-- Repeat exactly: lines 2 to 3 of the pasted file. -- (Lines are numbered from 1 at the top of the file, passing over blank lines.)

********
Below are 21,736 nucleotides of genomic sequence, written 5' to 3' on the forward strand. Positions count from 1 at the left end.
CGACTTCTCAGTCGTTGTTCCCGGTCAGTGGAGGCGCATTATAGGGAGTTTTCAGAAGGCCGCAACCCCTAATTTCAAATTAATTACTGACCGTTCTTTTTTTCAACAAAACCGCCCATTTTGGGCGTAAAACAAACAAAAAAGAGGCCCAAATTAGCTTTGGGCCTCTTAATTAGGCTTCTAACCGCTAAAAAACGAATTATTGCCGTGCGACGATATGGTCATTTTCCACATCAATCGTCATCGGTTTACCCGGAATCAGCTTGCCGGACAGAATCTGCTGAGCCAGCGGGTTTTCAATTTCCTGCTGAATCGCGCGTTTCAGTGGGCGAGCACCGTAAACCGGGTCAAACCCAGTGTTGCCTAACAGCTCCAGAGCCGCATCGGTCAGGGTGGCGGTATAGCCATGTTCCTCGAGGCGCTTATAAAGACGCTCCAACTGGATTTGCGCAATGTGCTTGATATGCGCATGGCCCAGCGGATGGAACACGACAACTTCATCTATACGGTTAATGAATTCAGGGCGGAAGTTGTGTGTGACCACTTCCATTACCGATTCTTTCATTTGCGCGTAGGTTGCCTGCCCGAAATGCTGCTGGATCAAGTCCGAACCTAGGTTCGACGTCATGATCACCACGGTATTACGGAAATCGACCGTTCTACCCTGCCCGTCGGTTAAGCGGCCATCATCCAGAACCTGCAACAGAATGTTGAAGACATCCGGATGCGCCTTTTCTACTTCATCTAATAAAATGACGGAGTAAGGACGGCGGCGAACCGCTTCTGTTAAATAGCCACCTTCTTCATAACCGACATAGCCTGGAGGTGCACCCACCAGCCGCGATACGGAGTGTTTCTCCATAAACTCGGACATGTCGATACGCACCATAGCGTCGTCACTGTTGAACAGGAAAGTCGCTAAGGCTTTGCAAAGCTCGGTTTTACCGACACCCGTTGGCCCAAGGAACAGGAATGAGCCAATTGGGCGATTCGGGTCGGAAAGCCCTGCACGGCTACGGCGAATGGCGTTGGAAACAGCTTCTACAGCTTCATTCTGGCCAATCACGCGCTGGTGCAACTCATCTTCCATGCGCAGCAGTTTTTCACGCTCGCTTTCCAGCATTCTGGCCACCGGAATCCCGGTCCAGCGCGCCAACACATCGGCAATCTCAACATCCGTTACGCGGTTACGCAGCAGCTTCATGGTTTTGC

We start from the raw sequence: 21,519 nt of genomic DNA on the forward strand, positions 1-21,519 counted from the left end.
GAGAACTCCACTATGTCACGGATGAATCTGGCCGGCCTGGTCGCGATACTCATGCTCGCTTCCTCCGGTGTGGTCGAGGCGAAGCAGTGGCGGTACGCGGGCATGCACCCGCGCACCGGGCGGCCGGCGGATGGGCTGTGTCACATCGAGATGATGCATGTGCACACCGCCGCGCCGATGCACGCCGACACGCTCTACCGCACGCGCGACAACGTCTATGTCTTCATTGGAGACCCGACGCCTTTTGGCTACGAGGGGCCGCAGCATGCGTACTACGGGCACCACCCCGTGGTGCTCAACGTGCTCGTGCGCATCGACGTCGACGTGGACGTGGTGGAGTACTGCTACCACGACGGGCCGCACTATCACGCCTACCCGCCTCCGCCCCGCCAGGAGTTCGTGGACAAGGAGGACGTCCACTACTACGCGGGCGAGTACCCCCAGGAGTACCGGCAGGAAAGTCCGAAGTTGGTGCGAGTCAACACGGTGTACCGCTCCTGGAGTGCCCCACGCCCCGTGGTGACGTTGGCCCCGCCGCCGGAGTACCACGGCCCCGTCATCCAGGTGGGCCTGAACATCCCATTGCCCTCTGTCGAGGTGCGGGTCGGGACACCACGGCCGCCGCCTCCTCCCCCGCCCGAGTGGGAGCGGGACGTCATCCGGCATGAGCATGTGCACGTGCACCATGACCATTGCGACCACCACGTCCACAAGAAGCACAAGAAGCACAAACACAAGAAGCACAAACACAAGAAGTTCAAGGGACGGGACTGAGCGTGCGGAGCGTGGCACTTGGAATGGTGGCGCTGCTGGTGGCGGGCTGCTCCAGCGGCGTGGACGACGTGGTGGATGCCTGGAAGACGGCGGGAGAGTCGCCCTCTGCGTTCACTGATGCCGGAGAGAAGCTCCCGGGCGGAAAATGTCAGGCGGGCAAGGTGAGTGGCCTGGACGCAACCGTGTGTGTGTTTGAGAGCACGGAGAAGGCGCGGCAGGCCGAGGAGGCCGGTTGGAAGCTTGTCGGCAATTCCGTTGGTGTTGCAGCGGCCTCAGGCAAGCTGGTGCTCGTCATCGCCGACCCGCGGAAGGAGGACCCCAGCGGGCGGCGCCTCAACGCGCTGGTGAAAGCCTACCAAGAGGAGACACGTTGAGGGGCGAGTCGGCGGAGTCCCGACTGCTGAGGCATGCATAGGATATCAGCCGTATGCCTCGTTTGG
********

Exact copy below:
CGACTTCTCAGTCGTTGTTCCCGGTCAGTGGAGGCGCATTATAGGGAGTTTTCAGAAGGCCGCAACCCCTAATTTCAAATTAATTACTGACCGTTCTTTTTTTCAACAAAACCGCCCATTTTGGGCGTAAAACAAACAAAAAAGAGGCCCAAATTAGCTTTGGGCCTCTTAATTAGGCTTCTAACCGCTAAAAAACGAATTATTGCCGTGCGACGATATGGTCATTTTCCACATCAATCGTCATCGGTTTACCCGGAATCAGCTTGCCGGACAGAATCTGCTGAGCCAGCGGGTTTTCAATTTCCTGCTGAATCGCGCGTTTCAGTGGGCGAGCACCGTAAACCGGGTCAAACCCAGTGTTGCCTAACAGCTCCAGAGCCGCATCGGTCAGGGTGGCGGTATAGCCATGTTCCTCGAGGCGCTTATAAAGACGCTCCAACTGGATTTGCGCAATGTGCTTGATATGCGCATGGCCCAGCGGATGGAACACGACAACTTCATCTATACGGTTAATGAATTCAGGGCGGAAGTTGTGTGTGACCACTTCCATTACCGATTCTTTCATTTGCGCGTAGGTTGCCTGCCCGAAATGCTGCTGGATCAAGTCCGAACCTAGGTTCGACGTCATGATCACCACGGTATTACGGAAATCGACCGTTCTACCCTGCCCGTCGGTTAAGCGGCCATCATCCAGAACCTGCAACAGAATGTTGAAGACATCCGGATGCGCCTTTTCTACTTCATCTAATAAAATGACGGAGTAAGGACGGCGGCGAACCGCTTCTGTTAAATAGCCACCTTCTTCATAACCGACATAGCCTGGAGGTGCACCCACCAGCCGCGATACGGAGTGTTTCTCCATAAACTCGGACATGTCGATACGCACCATAGCGTCGTCACTGTTGAACAGGAAAGTCGCTAAGGCTTTGCAAAGCTCGGTTTTACCGACACCCGTTGGCCCAAGGAACAGGAATGAGCCAATTGGGCGATTCGGGTCGGAAAGCCCTGCACGGCTACGGCGAATGGCGTTGGAAACAGCTTCTACAGCTTCATTCTGGCCAATCACGCGCTGGTGCAACTCATCTTCCATGCGCAGCAGTTTTTCACGCTCGCTTTCCAGCATTCTGGCCACCGGAATCCCGGTCCAGCGCGCCAACACATCGGCAATCTCAACATCCGTTACGCGGTTACGCAGCAGCTTCATGGTTTTGC

We start from the raw sequence: 21,519 nt of genomic DNA on the forward strand, positions 1-21,519 counted from the left end.